– “It is in pondering her own mystery that the Church, the People of God of the New Covenant, discovers her own profound bond with the Jews, who were chosen by the Lord before all others to receive His word” ; and added that “the Jewish faith, unlike other non-Christian religions, is already a response to God’s revelation”.
These words echo those of the late Pope John Paul II who in his historic visit to the same central Jewish place of worship in this city in 1986 declared that “the Jewish religion is not extrinsic to us but in a certain way is intrinsic to our own religion. With Judaism therefore we have a relationship which we do not have with any other religion.”
Furthermore in his Apostolic Exhortation of June 28th 2003 he described “dialogue and cooperation with believers of the Jewish religion” as being “fundamentally important for the self-knowledge of Christians” in keeping with the Synod’s call “for acknowledgment of the common roots linking Christianity and the Jewish people, who are called by God to a covenant which remains irrevocable”[As I have indicated], I am fully cognisant of the fact that the political realities in the Middle East do not always make it easy for Christians to acknowledge let alone embrace these exhortations. However I pray that the miracle of what John Paul II referred to as “the flowering of a new springtime in mutual relations” will increasingly become evident in the Middle East, as throughout the world.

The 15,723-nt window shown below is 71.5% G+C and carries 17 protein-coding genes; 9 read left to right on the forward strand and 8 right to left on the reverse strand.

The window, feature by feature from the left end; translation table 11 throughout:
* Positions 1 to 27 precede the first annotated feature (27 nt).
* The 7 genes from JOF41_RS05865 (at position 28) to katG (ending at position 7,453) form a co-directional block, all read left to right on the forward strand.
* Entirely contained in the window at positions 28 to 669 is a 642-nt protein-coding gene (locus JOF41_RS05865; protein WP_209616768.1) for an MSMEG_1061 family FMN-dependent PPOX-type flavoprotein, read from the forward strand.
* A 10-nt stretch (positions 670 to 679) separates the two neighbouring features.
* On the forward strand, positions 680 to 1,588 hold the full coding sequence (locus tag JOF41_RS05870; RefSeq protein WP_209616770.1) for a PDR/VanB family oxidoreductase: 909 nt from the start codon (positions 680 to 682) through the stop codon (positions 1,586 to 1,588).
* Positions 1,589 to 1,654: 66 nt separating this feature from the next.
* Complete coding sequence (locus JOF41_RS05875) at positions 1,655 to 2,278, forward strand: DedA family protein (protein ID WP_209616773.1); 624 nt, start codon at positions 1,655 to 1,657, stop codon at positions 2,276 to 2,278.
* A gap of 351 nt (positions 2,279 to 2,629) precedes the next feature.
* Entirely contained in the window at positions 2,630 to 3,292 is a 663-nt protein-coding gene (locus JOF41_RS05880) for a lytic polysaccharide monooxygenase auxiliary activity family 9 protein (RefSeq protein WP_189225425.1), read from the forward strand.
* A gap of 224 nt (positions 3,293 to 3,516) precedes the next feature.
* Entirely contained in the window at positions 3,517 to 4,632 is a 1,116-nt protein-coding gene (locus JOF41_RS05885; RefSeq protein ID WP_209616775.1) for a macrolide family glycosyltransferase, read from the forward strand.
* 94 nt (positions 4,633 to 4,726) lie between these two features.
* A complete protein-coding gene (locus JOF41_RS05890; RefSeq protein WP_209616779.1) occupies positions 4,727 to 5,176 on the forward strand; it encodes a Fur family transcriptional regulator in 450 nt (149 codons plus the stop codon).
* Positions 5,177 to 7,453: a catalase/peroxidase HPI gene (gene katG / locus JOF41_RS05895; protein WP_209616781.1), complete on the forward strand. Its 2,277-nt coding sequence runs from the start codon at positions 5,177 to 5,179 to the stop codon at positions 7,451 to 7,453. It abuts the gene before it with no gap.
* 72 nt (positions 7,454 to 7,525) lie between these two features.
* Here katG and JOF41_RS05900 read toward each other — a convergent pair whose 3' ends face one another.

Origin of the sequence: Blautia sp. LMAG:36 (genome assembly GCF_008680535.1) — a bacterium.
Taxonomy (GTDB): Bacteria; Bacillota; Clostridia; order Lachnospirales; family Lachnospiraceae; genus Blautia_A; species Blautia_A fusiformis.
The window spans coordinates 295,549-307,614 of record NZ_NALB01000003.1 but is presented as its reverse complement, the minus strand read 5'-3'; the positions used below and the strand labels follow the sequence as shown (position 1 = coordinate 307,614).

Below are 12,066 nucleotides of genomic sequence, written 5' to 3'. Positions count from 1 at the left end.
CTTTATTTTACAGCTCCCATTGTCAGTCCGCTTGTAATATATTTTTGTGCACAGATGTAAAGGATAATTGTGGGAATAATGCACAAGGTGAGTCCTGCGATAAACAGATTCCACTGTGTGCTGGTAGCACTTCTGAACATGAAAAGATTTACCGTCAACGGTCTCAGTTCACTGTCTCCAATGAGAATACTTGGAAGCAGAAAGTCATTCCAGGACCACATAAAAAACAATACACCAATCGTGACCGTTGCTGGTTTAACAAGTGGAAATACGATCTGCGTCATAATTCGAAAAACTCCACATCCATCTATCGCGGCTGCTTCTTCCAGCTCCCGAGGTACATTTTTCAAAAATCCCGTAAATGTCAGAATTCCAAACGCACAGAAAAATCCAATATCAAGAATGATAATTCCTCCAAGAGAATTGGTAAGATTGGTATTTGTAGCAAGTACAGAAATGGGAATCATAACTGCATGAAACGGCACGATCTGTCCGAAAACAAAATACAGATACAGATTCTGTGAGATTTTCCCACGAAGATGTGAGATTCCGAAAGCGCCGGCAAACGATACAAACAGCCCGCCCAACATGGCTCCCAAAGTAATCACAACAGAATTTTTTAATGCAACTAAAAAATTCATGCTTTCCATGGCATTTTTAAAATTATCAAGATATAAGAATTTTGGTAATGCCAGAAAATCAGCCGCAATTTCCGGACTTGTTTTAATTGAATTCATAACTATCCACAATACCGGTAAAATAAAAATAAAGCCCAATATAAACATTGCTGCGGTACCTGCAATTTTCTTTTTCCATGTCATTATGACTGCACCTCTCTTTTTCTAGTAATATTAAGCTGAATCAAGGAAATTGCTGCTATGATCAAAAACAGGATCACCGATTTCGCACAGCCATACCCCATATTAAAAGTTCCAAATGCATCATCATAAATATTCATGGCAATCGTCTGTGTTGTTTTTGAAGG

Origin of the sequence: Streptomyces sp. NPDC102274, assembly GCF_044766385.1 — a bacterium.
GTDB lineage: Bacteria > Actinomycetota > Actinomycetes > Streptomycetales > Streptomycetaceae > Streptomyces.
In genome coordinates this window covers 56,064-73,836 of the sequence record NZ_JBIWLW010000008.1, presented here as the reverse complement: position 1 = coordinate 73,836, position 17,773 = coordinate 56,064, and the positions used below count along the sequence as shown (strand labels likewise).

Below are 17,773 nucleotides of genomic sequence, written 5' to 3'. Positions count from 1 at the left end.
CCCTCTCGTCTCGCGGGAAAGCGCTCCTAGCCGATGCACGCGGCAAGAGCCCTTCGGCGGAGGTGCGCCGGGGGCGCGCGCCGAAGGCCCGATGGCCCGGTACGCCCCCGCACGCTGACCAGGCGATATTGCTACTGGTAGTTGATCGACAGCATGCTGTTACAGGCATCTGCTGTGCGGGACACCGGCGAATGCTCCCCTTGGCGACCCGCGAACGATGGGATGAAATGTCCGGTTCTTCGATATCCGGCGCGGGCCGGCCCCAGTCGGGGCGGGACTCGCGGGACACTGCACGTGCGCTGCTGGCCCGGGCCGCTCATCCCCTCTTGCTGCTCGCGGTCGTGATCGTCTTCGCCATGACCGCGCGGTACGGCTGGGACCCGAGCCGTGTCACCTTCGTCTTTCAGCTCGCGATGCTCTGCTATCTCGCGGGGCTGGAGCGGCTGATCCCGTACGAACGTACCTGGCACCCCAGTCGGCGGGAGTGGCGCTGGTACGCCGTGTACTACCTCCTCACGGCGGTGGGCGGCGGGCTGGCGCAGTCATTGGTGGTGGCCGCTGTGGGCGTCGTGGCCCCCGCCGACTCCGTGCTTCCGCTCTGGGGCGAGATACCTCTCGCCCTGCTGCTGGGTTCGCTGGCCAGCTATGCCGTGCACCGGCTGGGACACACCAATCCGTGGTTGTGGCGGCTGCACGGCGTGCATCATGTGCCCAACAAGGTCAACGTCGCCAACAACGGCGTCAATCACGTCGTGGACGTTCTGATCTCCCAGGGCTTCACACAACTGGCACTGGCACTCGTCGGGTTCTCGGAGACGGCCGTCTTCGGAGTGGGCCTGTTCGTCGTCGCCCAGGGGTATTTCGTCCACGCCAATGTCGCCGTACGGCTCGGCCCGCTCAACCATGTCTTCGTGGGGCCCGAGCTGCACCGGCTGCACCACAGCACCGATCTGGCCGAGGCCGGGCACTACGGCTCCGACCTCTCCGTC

To this end let us dedicate ourselves ever more devotedly both through prayer and in work for peace and dignity for all. Let us pray in the words of Pope John Paul II at the Western Wall in Jerusalem with which Pope Benedict XVI concluded his presentation at the Rome great synagogue:-
“Send Your peace upon th(e) Holy Land, upon the Middle East, upon the entire human family; stir the hearts of those who call upon Your Name, to walk humbly in the path of justice and compassion” .
And allow me, as one who comes to you from the city that is holy and beloved to us all, to conclude with the words of the Psalmist “May the Lord bless you from Zion and may you see the good of Jerusalem all the days of your life”(Psalm 128:5)